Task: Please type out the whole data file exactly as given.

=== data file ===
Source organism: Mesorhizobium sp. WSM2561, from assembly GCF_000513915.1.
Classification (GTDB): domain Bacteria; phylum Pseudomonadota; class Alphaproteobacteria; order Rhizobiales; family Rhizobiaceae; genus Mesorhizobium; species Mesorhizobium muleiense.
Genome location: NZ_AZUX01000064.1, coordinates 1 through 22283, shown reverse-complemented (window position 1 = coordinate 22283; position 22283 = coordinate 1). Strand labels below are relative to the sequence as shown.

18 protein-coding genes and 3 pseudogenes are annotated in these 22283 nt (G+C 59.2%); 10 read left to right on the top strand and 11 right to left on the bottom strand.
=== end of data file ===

Source organism: Mesorhizobium sp. WSM2561, from assembly GCF_000513915.1.
Classification (GTDB): domain Bacteria; phylum Pseudomonadota; class Alphaproteobacteria; order Rhizobiales; family Rhizobiaceae; genus Mesorhizobium; species Mesorhizobium muleiense.
Genome location: NZ_AZUX01000064.1, coordinates 1 through 22283, shown reverse-complemented (window position 1 = coordinate 22283; position 22283 = coordinate 1). Strand labels below are relative to the sequence as shown.

18 protein-coding genes and 3 pseudogenes are annotated in these 22283 nt (G+C 59.2%); 10 read left to right on the top strand and 11 right to left on the bottom strand.